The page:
Appalachian Studies (minor)

When you think about the Appalachian Mountains, does an image come to mind? Perhaps misty, blue mountains or lush green forests or maybe even rushing waterfalls. If any of those came to your mind, you would be right! But the Appalachian Mountains are so much more than scenic vistas and picturesque mountain views, it's a region steeped in rich culture and history. With the Appalachian Studies minor, you’ll discover how the mountains have come to be viewed as a distinct region through a multi-disciplinary perspective.

FAST FACTS

Located on campus, the Stephenson Center for Appalachia hosts presentations and events featuring regional leaders and artists among others.

The mountain range derives its name from the Apalachees—a Native American tribe inhabiting the region.

A few famous ranges of the Appalachians include the Great Smoky Mountains, Blue Ridge Mountains (the home of Lees-McRae!) and Black Mountains.

What You'll Study

You’ll work side-by-side with professors from fields as diverse as history, sociology, biology, literature, religion, and art to provide you with insight into the rich life of the region.

Comprised of 18 credit hours, you can take a variety of courses to fit your personal interests. All students are required to take both the History of the Southern Appalachian Region and Appalachian Literature courses. For the minor’s electives, you can choose up to eight credit hours in everything from Appalachian Women, Appalachian Photography, Rock Climbing, Mountain Biking, and Clogging among others.

Students can also take a three credit hour internship in the Appalachia region, which will provide an opportunity to become involved in the community before graduation. No matter what your personal interests are within the minor, make sure you check out the Stephenson Center for Appalachia located on campus. Hosting several workshops and speakers throughout the year, students as well as faculty, staff, and community members can meet and learn from High Country business owners, artists, leaders, and more.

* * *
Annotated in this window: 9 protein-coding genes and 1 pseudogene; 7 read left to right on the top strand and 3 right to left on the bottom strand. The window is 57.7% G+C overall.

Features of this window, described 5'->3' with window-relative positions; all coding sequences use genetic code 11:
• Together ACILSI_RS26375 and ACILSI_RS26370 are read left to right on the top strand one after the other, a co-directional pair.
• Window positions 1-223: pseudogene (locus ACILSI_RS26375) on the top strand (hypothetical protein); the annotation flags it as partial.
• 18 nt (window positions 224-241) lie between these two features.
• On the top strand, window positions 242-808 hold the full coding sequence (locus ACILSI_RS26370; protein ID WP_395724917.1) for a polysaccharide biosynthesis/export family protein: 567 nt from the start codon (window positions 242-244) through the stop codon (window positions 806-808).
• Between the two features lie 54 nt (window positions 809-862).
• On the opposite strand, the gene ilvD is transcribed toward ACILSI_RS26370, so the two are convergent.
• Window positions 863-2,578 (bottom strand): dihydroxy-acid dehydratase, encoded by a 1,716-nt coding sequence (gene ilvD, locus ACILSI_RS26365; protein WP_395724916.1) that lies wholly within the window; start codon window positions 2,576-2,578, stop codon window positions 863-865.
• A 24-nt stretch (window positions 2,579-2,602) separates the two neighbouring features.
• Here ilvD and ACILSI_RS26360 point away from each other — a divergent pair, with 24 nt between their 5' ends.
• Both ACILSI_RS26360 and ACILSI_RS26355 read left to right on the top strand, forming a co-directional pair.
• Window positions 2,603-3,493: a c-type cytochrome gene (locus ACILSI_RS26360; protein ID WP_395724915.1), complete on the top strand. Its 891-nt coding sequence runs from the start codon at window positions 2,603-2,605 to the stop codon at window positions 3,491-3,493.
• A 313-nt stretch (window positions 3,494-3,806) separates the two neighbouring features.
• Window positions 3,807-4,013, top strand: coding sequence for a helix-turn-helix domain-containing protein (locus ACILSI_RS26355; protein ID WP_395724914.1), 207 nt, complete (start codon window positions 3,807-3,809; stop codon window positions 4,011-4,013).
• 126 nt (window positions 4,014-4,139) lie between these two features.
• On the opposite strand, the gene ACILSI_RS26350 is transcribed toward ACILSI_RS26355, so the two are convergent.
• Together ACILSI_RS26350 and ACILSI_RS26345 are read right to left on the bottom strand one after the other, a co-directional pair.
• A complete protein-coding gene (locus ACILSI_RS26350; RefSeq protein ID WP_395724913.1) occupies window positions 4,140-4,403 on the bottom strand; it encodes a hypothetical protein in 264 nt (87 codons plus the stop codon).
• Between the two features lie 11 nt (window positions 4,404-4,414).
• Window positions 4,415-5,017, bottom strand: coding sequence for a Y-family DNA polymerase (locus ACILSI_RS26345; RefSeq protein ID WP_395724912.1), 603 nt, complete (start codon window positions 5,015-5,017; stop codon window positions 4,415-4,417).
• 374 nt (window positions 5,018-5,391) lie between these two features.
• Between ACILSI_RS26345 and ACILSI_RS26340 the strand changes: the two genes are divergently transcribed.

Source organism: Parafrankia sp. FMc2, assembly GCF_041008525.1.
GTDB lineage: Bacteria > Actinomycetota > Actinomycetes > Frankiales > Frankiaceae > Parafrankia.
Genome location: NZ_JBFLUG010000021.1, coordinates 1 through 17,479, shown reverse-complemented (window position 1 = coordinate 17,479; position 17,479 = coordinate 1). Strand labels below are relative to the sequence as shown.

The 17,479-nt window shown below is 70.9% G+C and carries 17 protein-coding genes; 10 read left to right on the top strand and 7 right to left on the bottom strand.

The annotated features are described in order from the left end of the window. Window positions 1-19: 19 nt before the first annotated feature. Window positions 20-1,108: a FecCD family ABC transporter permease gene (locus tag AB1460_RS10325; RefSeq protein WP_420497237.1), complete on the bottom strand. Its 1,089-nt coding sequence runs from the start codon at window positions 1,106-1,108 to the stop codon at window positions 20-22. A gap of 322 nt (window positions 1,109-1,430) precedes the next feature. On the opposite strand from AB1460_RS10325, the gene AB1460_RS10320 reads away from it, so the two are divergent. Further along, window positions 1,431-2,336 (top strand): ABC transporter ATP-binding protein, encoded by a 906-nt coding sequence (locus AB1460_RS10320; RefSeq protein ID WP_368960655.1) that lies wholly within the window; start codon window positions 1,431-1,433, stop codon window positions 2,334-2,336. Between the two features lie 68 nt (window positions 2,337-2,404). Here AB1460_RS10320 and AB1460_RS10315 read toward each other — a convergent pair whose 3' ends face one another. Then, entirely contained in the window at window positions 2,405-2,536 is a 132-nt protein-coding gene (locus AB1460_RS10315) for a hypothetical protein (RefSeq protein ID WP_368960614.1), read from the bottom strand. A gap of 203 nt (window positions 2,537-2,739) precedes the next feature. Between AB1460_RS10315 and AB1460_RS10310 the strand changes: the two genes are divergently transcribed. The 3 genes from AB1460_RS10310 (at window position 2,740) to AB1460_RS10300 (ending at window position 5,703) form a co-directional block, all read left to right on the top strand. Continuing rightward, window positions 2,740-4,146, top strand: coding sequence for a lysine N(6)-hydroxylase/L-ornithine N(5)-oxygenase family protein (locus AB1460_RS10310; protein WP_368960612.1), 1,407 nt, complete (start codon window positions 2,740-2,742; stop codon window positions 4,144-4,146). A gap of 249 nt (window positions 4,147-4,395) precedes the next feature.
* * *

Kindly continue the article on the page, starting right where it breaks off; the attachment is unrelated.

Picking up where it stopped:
After Graduation

No matter your major, the Appalachian Studies minor can complement any degree, especially for those students looking to pursue a career in the Appalachia region. From teaching, criminal justice and even careers in outdoor recreation, a minor in Appalachian Studies will prepare you for the specific knowledge needed to pursue a job in the area.

Meet the Faculty

Michael Joslin, PhD
Professor of English, Program Coordinator for Literature and Languages, Director of the Stephenson Center for Appalachia

Kathy Olson, MFA 
Instructor of Rhetoric

Scott Huffard, PhD
Assistant Professor and Program Coordinator of History

Robert Turpin, PhD
Assistant Professor of History

Stewart Skeate, PhD
Professor of Biology

Gene Spears, PhD
Professor of Biology

Katie Wall
Assistant Professor of Outdoor Recreation Management, Director of the BB&T Leadership Initiative

Melissa Ball-Martin
Program Coordinator of Communication Arts and Design, Associate Professor of Communication Arts and Design

Michael Iauch
Assistant Professor of Communication Arts and Design

Ready to take the next step?

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